But I have to tell you, even in light of all those good things, it is not enough. It is not near enough. In terms of a simple trade-off, it never could, or will be. If you came to me before all of this and said “you will reestablish contact with some friends from the past, some old hurts will disappear, and you, Marianne, and the girls, will see how much people value and love you . . . but it will cost you your son . . . ” I would have chased you from my presence with a stick. There is no way I would have signed up for that. Not in a million years. Sorry.
And so I thought, there must be something more. There must be a ‘good’ that is still coming, or that has already happened unbeknownst to us to make this verse make any real sense at all.
The oft-quoted twenty-eighth verse of Romans chapter eight does not promise that those who love God will have better circumstances. Nor does this verse say that bad things are actually good things. Rather, it acknowledges that truly bad things happen to God’s children, yet in them all, God is somehow working for their good. It says that God is working towards a good effect in their life.
Randy Alcorn tells the story of how when he was a child, he decided to sample the individual ingredients that his mother had gathered as she was about to bake one of her delicious chocolate cakes. What he found was that the raw egg, baking soda, baking powder, flour, and semi-sweet chocolate all tasted bland, even a bit nasty. To his amazement, he discovered that almost everything that went into making one of his mothers’ cakes tasted terrible. Yet, when it was all mixed together in the right amounts, placed in the oven, then left to cool, something glorious occurred. Those things that separately left a bitter taste were transformed into something sweet and highly satisfying when brought together by the master chef.
Years ago I would look at this verse and say things like “OK, so you lost your job, but you can be sure of getting an even better one because all things are working for good.” Or, “yeah I heard your fiancé broke up with you, but take heart because God must have an even better person in mind for you.” The problem was I wasn’t taking into consideration the end game. I wasn’t following Paul’s thoughts through to the end. Verse twenty-nine says, “For those God foreknew he also predestined to be conformed to the image of his Son . . . ”
The good Paul speaks of cannot be defined in a narrow materialistic way. The ultimate good is defined in spiritual terms. Sin destroyed everything. Everything. And as a result everything immediately began to move in a crooked trajectory. Where once man loved to be with God, now he ran from him. Work became difficult, our bodies began to die, and our relationships became challenging. But still buried deep in our souls was the knowledge of how things should be, and how they once were, before the entire creation was subjected to frustration.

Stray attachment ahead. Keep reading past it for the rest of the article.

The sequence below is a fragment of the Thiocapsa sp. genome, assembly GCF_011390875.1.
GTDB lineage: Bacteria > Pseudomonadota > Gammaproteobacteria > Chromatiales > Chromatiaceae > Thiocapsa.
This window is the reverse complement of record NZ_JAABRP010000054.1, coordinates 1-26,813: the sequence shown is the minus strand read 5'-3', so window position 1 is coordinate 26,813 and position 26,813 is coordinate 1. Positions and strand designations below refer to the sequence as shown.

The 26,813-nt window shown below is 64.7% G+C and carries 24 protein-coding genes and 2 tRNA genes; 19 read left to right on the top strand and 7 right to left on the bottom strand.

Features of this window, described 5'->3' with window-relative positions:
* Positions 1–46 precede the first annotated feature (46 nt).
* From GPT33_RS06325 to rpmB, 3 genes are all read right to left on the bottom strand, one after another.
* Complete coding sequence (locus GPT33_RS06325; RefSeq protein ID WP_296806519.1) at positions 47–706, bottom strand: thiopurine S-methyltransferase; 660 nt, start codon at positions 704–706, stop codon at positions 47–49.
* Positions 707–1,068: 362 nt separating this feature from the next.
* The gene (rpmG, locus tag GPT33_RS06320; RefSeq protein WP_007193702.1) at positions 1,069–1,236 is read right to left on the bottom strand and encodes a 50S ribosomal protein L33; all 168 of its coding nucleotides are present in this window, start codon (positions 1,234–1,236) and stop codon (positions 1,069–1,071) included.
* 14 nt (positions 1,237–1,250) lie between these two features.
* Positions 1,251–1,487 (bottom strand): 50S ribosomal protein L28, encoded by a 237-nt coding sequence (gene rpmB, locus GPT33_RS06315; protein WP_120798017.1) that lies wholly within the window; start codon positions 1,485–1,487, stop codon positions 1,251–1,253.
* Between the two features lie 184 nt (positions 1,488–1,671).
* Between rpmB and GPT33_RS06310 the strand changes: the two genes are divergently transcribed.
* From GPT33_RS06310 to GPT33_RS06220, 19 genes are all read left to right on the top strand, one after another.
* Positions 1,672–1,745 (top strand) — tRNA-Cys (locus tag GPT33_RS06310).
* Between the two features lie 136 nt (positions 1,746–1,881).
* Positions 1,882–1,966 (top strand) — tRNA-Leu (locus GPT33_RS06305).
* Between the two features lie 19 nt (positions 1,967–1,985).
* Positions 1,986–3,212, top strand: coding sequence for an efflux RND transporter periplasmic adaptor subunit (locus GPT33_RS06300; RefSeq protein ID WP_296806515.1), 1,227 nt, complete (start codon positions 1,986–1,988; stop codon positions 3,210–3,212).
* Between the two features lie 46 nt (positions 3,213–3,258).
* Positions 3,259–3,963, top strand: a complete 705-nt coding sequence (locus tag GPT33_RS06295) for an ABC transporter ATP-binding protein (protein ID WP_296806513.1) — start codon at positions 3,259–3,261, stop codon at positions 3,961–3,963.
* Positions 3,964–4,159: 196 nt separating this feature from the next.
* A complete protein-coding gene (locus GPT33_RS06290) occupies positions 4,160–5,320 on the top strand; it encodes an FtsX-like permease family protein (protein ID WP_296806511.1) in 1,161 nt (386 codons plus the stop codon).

But if God is committed to anything, he is committed to this: reclaiming, restoring, and resurrecting what once was, to what is. His desire is to one day eliminate all our frustrations. And the omnipotent and infinite God uses those very frustrations that cause us so much pain and sorrow; things which fill our eyes with tears, to move the restorative process along, allowing us to slowly but deliberately take on the look of Jesus.
One day this good work will be completed (Philippians 1:6), and we will be like him. But it seems that it will take time, and a fair amount of pain to get us there. But if we focus on every trial, every disappointment, and every crushing, individual grief, thinking in terms of narrow, time-confined segments of days, weeks and years, we will be disappointed. In fact, we will be devastated by the harshness of it all. But God is looking at the good that he is working into us with a long view in mind. He sees it all in terms of a lifetime.
The Romans eight twenty-eight promise is that God is making sure that all the individual bad circumstances, all the frustration, and all the groaning is being used to restore me to what I was always meant to be. Unlike me, God has a long view of life and the work he is doing. As Keller said, the gospel does not promise me better life circumstances; it promises me a better life. And because God watched his own Son die to pay for the sins of men and women, the reclamation has begun, and the slow hard work goes on.
The ways of the Lord so often seem to be shrouded in mystery. I think I have him figured out and then . . . But there are some markers to which I hold fast. Romans eight speaks of suffering, and frustration, and the glory just ahead that will soon be revealed. And it speaks of the good work of God through all things that come into our lives because of his great love.
At the end of our service on the morning of September 21st 2014 I gave an invitation for people to come forward to ask God to help them in their trials, to trust him in the midst of their ship being battered by the individual rogue waves of searing adversity. Marianne, along with many others came and knelt at the front of the auditorium. I wept on stage because I knew why she had come. She had come to pray one more time for her son to be healed. She came to pray that his bitter frustrations would come to an end. She prayed for his sorrow to be turned into joy.
There was one more good thing from all this. My dear son, whom we did everything we could to help, but who suffered so much, later that night was set free from his own frustrations. Forever.